Constantinople, May 31, 2018
In its session yesterday, chaired by His All-Holiness Ecumenical Patriarch Bartholomew, the Holy Synod of the Patriarchate of Constantinople undertook to consider the status of the currently-unrecognized and schismatic Macedonian Orthodox Church, Romfea reports.
The Synod’s decision came in response to a written appeal from the Macedonian church, with the support of Prime Minister Zoran Zaev, asking for the regularization of the church’s canonical status. He also asked for an approval of the name “The Archdiocese of Ohrid,” which was an autocephalous Church existing from 1019-1767.
The city of Ohrid is located in present-day Macedonia, although the Serbian Orthodox Church currently has a canonical bishop serving there, Archbishop Jovan (Vraniskovsky), who was persecuted and imprisoned for many years after he left the schismatic Macedonian church to join the Serbian Orthodox Church, from which the Macedonian church had originally schismed in 1967.
The Ecumenical Patriarchate has decided to step into this issue, as it sees itself as the Mother Church for all Balkans Orthodox Churches. The Macedonian church appealed to the Bulgarian Orthodox Church to help it restore canonical communion with the Orthodox Churches of the world, which the Bulgarian Church agreed to do—a move that has upset the Serbian, Greek, and Constantinopolitan Churches.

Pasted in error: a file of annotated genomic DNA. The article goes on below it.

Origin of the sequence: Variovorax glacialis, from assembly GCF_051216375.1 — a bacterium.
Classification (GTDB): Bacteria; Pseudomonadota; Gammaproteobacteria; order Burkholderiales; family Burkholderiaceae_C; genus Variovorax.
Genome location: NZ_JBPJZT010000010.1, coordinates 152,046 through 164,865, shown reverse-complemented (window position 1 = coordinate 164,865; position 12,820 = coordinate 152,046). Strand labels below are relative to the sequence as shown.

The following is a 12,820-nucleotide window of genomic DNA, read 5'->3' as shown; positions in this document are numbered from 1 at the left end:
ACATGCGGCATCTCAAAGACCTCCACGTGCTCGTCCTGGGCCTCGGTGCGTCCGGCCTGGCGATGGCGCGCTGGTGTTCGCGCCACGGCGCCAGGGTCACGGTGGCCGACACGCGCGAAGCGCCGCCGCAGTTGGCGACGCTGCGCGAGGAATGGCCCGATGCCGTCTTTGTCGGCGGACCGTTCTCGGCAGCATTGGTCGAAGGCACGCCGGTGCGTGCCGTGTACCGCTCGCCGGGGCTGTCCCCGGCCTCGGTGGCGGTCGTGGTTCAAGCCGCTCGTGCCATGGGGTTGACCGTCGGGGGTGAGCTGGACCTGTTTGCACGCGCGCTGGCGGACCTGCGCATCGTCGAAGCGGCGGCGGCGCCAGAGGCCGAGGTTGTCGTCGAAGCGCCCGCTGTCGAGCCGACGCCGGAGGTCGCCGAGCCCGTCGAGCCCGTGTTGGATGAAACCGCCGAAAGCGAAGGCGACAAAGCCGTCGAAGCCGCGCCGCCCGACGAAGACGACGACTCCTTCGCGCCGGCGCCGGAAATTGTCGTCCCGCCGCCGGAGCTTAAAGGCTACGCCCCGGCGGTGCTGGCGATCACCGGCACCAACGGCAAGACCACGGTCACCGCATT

“This action of the sister Church of Bulgaria was wrong” Patriarch Bartholomew said in April. “It won’t help. It complicates the situation. The Mother Church for all Balkans peoples is Constantinople. True history speaks to this.”
However, the Bulgarian Church has recently made clear that although it wants to help the Macedonian church, it will not do so at the expense of a schism within the 15 autocephalous Churches that are already in communion.
The Synod in Constantinople is taking up this issue and taking appropriate measures “under the essential conditions of the observance of the historical-canonical powers and privileges of the Ecumenical Patriarchate.”
The Macedonian issue has obvious parallels with the ongoing issue of Ukrainian Orthodoxy. President Petro Poroshenko, with the backing of the Ukrainian Parliament and the hierarchs of the nation’s two schismatic Orthodox bodies, also recently appealed to Constantinople for the granting of a tomos of autocephaly. The Synod has said it will initiate dialogue on the matter with the other autocephalous Orthodox Churches of the world.
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